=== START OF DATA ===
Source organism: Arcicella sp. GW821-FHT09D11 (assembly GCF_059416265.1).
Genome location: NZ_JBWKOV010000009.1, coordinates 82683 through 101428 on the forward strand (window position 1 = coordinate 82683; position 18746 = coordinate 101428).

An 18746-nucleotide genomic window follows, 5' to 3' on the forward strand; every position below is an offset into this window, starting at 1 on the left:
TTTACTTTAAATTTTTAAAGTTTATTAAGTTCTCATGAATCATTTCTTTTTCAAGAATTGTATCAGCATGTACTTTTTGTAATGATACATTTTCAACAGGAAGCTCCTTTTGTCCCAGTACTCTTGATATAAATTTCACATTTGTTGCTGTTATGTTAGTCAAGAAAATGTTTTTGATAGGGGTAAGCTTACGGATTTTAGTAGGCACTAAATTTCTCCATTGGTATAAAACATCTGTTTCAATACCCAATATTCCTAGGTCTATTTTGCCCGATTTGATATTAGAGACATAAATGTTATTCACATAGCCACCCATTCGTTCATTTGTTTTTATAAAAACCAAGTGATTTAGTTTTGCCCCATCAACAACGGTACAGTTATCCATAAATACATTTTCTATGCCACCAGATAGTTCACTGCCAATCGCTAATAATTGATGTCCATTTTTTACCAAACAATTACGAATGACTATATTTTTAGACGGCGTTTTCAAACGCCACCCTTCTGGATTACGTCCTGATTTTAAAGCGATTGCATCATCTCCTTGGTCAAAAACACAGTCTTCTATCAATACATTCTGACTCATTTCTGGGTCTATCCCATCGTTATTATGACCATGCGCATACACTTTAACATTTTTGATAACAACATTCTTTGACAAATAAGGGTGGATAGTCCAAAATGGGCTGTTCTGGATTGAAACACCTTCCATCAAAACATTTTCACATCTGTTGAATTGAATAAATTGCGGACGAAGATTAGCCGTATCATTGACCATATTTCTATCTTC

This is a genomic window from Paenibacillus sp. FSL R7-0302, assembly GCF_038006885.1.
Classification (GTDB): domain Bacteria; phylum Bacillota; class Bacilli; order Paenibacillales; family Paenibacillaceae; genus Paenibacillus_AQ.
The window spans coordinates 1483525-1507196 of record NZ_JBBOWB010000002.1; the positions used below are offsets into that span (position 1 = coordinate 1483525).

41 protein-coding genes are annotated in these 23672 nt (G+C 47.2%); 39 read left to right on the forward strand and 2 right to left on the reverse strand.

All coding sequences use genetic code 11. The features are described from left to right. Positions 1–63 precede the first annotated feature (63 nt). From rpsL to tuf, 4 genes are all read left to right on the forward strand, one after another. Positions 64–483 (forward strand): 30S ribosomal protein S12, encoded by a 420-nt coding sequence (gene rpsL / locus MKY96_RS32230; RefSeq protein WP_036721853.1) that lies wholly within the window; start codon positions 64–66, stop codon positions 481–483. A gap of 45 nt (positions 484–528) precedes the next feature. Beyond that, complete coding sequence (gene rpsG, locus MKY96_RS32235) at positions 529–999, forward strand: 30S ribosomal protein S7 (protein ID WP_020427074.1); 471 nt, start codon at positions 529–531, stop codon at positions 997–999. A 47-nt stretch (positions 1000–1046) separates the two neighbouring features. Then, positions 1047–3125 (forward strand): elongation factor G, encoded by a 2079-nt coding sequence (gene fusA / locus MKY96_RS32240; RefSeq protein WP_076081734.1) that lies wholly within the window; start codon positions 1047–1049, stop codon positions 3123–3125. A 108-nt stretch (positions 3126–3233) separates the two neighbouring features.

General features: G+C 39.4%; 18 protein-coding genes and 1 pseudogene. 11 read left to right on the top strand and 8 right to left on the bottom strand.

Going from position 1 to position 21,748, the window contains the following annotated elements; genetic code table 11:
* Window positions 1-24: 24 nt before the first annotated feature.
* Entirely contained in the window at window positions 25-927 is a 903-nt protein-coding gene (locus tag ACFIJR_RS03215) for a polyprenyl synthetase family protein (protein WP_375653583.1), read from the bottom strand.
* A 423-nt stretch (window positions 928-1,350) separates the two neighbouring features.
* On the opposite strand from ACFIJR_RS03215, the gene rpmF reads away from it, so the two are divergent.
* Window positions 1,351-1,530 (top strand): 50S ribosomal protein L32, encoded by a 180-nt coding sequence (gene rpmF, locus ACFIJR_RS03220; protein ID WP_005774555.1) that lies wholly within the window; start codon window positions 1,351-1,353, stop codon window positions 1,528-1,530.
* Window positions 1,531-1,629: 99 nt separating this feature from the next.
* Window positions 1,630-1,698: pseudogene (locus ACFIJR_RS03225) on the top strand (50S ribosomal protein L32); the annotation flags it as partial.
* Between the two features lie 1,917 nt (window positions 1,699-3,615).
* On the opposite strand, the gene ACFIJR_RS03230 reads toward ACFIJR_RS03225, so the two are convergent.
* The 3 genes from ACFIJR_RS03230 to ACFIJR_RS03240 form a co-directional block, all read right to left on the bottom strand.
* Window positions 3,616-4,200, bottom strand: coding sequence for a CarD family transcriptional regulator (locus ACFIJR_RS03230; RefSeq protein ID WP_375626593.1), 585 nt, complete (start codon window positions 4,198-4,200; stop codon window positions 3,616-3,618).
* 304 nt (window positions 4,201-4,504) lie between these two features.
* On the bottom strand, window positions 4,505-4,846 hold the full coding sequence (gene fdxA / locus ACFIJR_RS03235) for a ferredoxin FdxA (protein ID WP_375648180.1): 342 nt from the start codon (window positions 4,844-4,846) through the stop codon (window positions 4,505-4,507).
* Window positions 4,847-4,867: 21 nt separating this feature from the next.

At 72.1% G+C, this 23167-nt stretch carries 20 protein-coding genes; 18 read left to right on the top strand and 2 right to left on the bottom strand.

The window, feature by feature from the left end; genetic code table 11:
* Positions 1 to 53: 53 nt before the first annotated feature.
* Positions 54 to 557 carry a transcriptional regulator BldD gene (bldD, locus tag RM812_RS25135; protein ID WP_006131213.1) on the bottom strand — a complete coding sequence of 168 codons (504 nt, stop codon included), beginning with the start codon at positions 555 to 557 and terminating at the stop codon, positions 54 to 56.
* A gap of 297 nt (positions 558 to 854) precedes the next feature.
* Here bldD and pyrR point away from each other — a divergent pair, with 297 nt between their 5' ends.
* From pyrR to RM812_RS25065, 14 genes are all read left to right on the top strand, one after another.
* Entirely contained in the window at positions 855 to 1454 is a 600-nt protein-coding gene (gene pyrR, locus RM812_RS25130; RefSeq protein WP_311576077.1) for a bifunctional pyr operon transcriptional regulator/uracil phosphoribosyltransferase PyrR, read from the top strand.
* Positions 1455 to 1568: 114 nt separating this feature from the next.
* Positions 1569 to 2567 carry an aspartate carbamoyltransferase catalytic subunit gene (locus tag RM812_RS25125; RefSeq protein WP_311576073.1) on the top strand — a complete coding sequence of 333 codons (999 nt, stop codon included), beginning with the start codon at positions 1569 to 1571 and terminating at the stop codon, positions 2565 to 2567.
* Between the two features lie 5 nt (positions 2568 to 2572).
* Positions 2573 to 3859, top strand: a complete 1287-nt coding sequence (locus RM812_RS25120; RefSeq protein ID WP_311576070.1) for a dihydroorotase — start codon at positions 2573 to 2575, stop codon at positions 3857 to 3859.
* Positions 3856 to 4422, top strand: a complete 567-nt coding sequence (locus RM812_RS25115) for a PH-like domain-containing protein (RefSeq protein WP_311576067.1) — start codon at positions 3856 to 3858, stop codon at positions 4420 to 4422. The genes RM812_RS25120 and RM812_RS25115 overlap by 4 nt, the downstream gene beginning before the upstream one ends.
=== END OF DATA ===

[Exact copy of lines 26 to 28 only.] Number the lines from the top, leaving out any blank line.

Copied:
At 72.1% G+C, this 23167-nt stretch carries 20 protein-coding genes; 18 read left to right on the top strand and 2 right to left on the bottom strand.

The window, feature by feature from the left end; genetic code table 11:
* Positions 1 to 53: 53 nt before the first annotated feature.